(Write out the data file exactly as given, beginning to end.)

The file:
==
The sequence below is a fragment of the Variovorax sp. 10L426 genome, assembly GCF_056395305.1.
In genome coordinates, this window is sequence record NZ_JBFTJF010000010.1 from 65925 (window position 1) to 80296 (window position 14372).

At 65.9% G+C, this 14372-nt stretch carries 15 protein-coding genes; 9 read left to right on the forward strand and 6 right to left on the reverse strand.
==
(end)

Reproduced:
The sequence below is a fragment of the Variovorax sp. 10L426 genome, assembly GCF_056395305.1.
In genome coordinates, this window is sequence record NZ_JBFTJF010000010.1 from 65925 (window position 1) to 80296 (window position 14372).

At 65.9% G+C, this 14372-nt stretch carries 15 protein-coding genes; 9 read left to right on the forward strand and 6 right to left on the reverse strand.